In the Federal Circuit Court hearing on Thursday afternoon, lawyer Daniel Taylor asked for an urgent injunction to stop representatives of the ABF preventing paramedics from assessing detainees if ambulances are called.
"It's hard to imagine that the facility could have any infection control," Mr Taylor said in the hearing.
"It's been described as a COVID incubator ... to hold the [men] in there is endangering their lives."
The case was brought forward by an asylum seeker referred to as 'FGS20' who has tested positive for COVID-19.
SBS News understands one man who has tested positive for COVID-19 has severe burns to half of his body after a suicide attempt on Nauru.
Speaking with SBS News, Mr Taylor said he wants the court to order that the hotel is an unsafe environment and for those who are negative to the virus to be moved to another facility.
"To hold them there simply exposes them to an extremely and unacceptably high risk of infection and death," he said.
"The [men] are already suffering a lot of vulnerabilities and there's not only the physical vulnerabilities but there's also the mental health vulnerabilities. And it's pretty shocking really."
Migration agent Noeline Harendran - who also represents the applicant - said he'd been denied Panadol and that there was just one nurse on site for the more than 40 asylum seekers detained at the Park Hotel.
"The hotel does not have fresh air. These men don't actually have access to go in and out and get fresh air, they can't open their windows," she told SBS News.
"They are unable even isolate themselves, they have no control over who comes in contact with them.
"The government has these people in their custody, you have to make sure they're safe."
Mr Taylor said that on Sunday an ambulance had been called for the applicant who collapsed in the shower.
He said after the man tested positive on Tuesday his condition had worsened and the man had difficulty breathing and issues speaking.
A statement from refugee advocate Jane Alcorn was read out in court that claimed she had attempted to call an ambulance for the man referred to as FGS20 on Thursday but they were not permitted to enter the hotel.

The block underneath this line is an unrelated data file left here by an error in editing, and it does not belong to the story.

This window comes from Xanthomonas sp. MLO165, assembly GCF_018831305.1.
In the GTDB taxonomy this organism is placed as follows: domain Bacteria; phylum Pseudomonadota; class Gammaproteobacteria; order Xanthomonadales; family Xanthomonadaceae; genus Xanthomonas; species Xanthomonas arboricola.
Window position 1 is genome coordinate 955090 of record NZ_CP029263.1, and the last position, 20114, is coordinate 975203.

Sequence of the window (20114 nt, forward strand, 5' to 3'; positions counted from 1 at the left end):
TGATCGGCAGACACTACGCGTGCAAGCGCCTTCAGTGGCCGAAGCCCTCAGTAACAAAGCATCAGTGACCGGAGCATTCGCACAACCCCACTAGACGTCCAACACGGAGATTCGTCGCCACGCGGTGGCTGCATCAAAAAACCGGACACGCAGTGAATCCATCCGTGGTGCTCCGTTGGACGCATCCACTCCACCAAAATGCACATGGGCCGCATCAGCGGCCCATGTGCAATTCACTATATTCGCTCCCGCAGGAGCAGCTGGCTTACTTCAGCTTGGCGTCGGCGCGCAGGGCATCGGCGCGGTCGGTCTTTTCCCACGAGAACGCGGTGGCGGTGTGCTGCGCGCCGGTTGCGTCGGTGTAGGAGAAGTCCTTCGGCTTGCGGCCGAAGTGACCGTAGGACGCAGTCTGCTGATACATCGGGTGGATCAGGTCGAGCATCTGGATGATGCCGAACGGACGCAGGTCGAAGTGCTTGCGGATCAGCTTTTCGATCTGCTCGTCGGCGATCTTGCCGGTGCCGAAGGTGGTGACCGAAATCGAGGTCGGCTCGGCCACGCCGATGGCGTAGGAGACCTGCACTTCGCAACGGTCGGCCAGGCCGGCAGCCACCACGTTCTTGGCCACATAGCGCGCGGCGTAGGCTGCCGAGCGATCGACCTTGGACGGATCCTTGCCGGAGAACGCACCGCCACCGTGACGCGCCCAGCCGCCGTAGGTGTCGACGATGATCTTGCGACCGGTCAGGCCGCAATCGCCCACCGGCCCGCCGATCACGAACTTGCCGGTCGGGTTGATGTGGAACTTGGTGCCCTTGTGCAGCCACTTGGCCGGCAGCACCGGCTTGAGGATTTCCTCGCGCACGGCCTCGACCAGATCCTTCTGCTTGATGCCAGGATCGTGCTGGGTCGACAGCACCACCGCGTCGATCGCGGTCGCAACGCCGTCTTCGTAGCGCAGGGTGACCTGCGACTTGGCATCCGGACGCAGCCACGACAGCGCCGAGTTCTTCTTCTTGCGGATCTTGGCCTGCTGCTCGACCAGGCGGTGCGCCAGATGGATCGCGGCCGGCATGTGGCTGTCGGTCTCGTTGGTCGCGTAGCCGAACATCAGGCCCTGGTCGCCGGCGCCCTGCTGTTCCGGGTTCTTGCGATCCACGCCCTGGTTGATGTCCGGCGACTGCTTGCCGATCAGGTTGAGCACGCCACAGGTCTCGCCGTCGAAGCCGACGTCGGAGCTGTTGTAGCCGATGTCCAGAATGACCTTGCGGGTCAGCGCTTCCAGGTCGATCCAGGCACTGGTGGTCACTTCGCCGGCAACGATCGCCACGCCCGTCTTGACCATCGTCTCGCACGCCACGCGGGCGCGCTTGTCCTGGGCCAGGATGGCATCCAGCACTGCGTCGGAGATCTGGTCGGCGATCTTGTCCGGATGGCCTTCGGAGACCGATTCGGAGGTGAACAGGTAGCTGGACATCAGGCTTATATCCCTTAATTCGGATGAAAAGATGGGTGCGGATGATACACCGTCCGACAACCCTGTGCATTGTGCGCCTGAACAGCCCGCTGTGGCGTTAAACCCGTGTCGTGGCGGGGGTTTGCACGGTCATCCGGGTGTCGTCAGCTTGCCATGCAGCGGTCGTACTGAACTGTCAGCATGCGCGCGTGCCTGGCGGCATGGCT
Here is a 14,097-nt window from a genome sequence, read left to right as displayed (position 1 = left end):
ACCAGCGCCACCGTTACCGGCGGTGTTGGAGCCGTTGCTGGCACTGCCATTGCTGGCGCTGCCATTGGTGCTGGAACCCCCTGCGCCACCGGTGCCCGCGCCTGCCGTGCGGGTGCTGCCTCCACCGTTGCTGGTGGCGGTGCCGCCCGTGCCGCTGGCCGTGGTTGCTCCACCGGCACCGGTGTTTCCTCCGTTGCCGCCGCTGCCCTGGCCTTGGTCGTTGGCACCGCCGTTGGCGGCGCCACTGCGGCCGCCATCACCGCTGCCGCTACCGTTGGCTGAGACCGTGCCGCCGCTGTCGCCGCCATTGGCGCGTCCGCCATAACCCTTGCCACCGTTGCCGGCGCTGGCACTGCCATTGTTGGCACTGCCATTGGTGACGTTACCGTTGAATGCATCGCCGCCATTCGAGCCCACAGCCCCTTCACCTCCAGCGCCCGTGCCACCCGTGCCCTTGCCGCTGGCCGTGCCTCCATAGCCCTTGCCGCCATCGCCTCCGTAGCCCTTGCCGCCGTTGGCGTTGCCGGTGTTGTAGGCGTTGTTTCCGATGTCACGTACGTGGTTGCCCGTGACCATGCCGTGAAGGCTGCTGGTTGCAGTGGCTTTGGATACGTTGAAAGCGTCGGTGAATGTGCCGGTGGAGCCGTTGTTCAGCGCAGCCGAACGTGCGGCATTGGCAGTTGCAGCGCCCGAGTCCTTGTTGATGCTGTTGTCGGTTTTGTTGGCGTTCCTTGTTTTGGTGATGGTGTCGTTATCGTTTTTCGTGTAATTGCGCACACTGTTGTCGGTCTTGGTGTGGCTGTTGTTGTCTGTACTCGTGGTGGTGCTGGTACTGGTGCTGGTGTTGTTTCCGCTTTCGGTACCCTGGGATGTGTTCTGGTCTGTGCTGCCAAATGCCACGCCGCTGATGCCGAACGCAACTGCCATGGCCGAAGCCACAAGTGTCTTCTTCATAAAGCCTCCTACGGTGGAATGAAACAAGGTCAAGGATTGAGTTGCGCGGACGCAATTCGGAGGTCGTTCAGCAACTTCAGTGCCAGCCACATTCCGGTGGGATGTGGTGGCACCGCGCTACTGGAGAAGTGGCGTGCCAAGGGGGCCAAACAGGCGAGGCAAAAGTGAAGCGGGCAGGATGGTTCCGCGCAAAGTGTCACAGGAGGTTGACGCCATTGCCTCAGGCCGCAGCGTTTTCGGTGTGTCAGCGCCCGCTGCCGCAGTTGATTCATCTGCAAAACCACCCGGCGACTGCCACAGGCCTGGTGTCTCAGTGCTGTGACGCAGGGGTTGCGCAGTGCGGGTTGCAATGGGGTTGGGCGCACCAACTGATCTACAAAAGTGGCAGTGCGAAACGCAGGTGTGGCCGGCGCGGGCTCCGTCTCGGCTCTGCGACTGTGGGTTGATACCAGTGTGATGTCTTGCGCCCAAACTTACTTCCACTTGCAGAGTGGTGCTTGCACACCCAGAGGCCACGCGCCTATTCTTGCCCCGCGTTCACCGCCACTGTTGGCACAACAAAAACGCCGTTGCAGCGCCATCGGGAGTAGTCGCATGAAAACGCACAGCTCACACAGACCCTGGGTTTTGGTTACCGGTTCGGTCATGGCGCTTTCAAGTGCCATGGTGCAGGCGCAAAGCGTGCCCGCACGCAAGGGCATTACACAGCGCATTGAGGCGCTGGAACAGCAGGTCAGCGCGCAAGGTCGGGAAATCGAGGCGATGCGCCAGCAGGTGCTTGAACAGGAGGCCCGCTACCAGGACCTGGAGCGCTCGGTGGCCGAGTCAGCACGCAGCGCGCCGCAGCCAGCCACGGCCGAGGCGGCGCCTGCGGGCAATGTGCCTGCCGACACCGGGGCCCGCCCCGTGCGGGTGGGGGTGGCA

Ms Alcorn claimed the man was told by a nurse at the hotel never to call the ambulance again.
That claim was rejected by ABF lawyer Claire Roberts, who said there were "competing" versions of some of the facts and that the ambulance called for the refugee hadn't arrived at the hotel yet.
She said ambulances had been called for other detainees, including one who had been taken to hospital.
Source: Refugee Action Collective
She also claimed that on one occasion where advocates called for help for the asylum seekers, two ambulances had arrived for the one man.
"[The applicant] is not assessed to be someone of very high need and that may be why ambulance taking a while to get there," Ms Roberts said in the hearing.
In a statement on Tuesday, ABF said 61 per cent of asylum seekers in Australian detention centres had received their first dose and 52 per cent are fully vaccinated.
Mr Taylor said some asylum seekers were fearful that if they were vaccinated they would be deported to Papua New Guinea or Nauru.
"They do not feel free to make a choice, and hence many withhold from making that choice because they're not free."
The next court hearing for the case will be held on Tuesday.
SBS News has contacted the ABF for comment.
Readers seeking crisis support can contact Lifeline on 13 11 14, the Suicide Call Back Service on 1300 659 467 and Kids Helpline on 1800 55 1800 (for young people aged up to 25). More information and support with mental health is available at Beyond Blue.org.au and on 1300 22 4636.
Embrace Multicultural Mental Health supports people from culturally and linguistically diverse backgrounds.